Recently picked up an inexpensive mATX motherboard for testing AGP graphics cards – the AOpen MX46-533V. The specs are pretty good for its intended purpose – socket 478 for cheap Pentium 4 cpu’s, up to 533MHz FSB support, DDR333 memory support, Universal AGP, and drivers ranging from Windows 98 SE and NT4 to Windows XP. There’s even an integrated graphics unit in case I want to test something other than graphics cards.
The board supports hyperthreading, confirmed by testing my P4 3.06GHz HT processor in Windows XP. Initially, the board came with some mystery bios R1.02TR, and the official bios update list claims to have fixed a few bugs related to hyperthreading, so I tried to install a newer bios, only to run into an unpleasant surprise – the official bios updater claims my board is some mystery AOpen MX46-U2CN. Searching the web, seems like the board never existed, and yet it says “AOpen MX46-533V” right on it. So, instead of relying on the official bios updater, I downloaded Award Winflash, and forced it to flash all the bios blocks using an official updated bios image. To my relief, the update went smoothly, and the board now identifies itself correctly.
Now for some facts and details:
- The integrated SIS 315 gpu does not support hardware T&L. I saw mentions on the Web that the discrete SIS315 graphics card supports hardware T&L. Well, the IGP version certainly does not. Not that I was planning on gaming with it.
- The IGP causes a decrease in memory performance. Inserting an AGP graphics card disables the integrated graphics, and brings memory performance in line with expected results. Using a PCI graphics card only slightly improves memory performance compared to using the IGP, but not to the same level as an AGP card.
- Under Windows 98 and its default DirectX 6 runtime, the integrated gpu will not support hardware 3D acceleration. Installing DirectX 7 or later fixes the problem, and 3D acceleration works.
- The board plays ok with bridged late AGP cards. At least my Visiontek Radeon HD3850 AGP worked without problems under Windows XP.
- It also plays ok with flaky old AGP 2x cards like the Trident 9850. On Via 133 boards, this card would
usuallyalways lock up in full screen 3D applications. But here, it just works. To be fair, the newer Via KT333 has no problems with it either, but I wouldn’t put my Asus A7V333 board in the “cheap beater” category.
- Even more impressively, the board plays well with my 3dfx Voodoo (the original). On old Via 133 or Intel 815 boards, even a 600MHz Pentium 3 would cause problems, such as old DOS Glide games being unable to detect the card, or texture corruption in other games, simply because the cpu is too fast. On a faster AMD Athlon system, it’s usually instant hard lockup with a checkerboard screen. And yet, with this board I can run a 3GHz Pentium 4 with DDR memory, and the Voodoo has no problems running Tomb Raider or GLQuake.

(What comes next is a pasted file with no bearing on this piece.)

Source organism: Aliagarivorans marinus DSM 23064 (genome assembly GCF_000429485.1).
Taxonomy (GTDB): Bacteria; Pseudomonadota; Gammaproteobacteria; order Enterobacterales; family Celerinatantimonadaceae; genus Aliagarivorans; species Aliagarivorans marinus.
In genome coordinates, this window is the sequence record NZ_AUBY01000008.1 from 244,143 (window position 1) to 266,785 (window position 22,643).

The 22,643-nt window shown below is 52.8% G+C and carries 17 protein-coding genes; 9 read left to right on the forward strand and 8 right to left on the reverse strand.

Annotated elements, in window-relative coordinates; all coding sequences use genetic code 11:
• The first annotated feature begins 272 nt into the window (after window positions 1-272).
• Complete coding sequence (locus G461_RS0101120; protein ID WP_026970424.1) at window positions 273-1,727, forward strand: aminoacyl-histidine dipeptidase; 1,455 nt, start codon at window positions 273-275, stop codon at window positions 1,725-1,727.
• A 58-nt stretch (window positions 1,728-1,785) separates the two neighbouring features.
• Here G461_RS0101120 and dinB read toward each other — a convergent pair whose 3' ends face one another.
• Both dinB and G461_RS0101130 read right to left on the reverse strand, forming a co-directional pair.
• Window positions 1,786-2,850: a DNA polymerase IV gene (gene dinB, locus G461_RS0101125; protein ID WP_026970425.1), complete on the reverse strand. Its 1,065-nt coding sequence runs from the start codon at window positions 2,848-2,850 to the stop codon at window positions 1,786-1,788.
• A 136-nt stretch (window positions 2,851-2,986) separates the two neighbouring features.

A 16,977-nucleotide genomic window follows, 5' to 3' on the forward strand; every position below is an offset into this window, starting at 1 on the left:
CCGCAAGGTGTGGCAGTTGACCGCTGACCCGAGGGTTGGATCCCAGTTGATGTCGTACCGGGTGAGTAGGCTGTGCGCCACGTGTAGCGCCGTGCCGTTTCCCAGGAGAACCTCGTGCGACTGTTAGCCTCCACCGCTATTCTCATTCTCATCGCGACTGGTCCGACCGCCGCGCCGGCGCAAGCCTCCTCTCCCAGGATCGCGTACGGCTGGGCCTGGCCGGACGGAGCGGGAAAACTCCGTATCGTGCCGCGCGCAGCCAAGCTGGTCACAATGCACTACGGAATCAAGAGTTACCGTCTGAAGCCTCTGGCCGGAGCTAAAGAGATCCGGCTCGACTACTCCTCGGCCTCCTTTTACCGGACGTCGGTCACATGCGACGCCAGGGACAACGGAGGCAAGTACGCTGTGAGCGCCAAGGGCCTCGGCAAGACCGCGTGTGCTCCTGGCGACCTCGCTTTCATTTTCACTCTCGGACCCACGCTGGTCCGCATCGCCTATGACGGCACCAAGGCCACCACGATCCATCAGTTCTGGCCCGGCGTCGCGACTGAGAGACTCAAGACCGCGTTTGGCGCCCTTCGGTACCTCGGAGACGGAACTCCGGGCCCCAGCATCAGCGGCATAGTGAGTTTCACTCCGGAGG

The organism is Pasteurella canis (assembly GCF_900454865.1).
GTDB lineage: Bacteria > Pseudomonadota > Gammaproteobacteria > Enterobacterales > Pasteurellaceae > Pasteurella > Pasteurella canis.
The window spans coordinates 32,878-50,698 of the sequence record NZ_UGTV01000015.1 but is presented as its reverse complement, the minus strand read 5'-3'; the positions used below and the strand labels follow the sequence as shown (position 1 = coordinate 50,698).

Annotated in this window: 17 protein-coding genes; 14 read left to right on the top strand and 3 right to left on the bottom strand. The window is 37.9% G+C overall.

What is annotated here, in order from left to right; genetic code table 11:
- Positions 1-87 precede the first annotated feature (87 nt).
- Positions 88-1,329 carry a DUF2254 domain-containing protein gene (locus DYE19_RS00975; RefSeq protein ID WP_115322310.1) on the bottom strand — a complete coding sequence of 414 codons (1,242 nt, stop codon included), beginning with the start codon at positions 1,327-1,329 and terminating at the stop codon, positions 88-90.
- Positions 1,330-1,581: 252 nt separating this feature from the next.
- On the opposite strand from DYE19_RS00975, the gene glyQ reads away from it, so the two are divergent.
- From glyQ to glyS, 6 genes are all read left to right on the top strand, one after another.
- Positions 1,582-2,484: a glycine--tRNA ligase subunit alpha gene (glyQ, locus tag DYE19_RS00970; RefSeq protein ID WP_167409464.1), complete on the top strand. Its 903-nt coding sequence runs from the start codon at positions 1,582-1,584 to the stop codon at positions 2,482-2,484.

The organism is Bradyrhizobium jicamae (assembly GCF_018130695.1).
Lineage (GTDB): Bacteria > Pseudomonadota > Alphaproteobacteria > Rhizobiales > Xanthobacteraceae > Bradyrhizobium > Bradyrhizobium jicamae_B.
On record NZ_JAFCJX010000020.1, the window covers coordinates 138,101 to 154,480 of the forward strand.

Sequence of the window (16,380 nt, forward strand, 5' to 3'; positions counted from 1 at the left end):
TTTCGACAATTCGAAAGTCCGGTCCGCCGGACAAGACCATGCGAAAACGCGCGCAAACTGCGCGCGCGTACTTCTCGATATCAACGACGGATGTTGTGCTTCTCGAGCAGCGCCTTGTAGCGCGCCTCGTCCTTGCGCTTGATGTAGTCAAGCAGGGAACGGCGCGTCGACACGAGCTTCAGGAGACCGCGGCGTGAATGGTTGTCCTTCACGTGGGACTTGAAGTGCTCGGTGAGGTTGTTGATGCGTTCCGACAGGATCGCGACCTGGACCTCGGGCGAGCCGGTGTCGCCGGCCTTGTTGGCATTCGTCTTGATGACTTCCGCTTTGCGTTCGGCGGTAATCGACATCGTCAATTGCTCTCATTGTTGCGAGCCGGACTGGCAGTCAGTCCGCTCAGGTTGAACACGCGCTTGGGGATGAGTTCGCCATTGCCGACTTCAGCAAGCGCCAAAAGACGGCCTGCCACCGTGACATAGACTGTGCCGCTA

- All the USB ports are USB 2.0. Except if you’re using Windows 98. Then these ports work at USB 1.0 speeds only.
- The bios has settings for base clock, memory speed and timings, and IRQ assignments. No voltage adjustments. No cache disabling.
- Hyperthreading can be disabled in the bios. This is useful if you want to run Windows 98, or some applications like 3DMark2000, which don’t play nice with HT.
- There are no SATA ports. You’re stuck using IDE drives only. For a beater testing board, I suppose that’s not a big deal.
- If experiencing hard lockups in 3D games, move USB from EDB Bus to PCI Bus in the bios. If using integrated audio, move it to PCI Bus too. This was necessary to stop my Matrox 200 from lockups in 3D games. On the other hand, keeping these components on EDB Bus is what allows a 3dfx Voodoo to work flawlessly in this system.
- The integrated sound chip supports Sensaura 3D audio. That was a nice surprise the first time I plugged in speakers and fired up Unreal.
Overall, the board has lived up to my expectations, and even threw in a few pleasant surprises. No major annoying issues or quirks or compatibility problems. There is passive cooling for the north bridge and south bridge, which I like. Even the VRM MOSFETs have a heatsink for extra cool points if nothing else. Currently I have it set up dual booting Windows XP and Windows 98 SE off a single 120GB hard drive, 512MB RAM, and a 2.53GHz Pentium 4. Why not use the 3.06GHz P4 HT? Well, the 2.53 is my beater cpu, and fast enough. I have other plans for the 3.06, plus that way I don’t have to enable or disable HT, depending on what OS I’m booting. Because having a 3.06GHz P4 HT and not using HT at all seems like a waste. On the other hand, this board is so well behaved, I might have just unexpectedly built myself the perfect Windows 98 retro gaming PC without even realizing it. If this keeps up, I might just have to rethink the logic of keeping my 440BX Pentium II systems as my retro PC.